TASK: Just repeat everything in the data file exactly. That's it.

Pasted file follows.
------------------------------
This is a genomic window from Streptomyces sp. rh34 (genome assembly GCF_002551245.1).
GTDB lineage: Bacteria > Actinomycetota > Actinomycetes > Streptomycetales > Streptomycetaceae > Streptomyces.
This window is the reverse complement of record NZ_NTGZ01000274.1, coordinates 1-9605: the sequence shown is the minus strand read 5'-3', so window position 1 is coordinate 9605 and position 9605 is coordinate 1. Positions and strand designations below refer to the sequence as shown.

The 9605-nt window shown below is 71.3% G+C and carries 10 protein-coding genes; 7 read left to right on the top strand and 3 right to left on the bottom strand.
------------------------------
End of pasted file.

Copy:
This is a genomic window from Streptomyces sp. rh34 (genome assembly GCF_002551245.1).
GTDB lineage: Bacteria > Actinomycetota > Actinomycetes > Streptomycetales > Streptomycetaceae > Streptomyces.
This window is the reverse complement of record NZ_NTGZ01000274.1, coordinates 1-9605: the sequence shown is the minus strand read 5'-3', so window position 1 is coordinate 9605 and position 9605 is coordinate 1. Positions and strand designations below refer to the sequence as shown.

The 9605-nt window shown below is 71.3% G+C and carries 10 protein-coding genes; 7 read left to right on the top strand and 3 right to left on the bottom strand.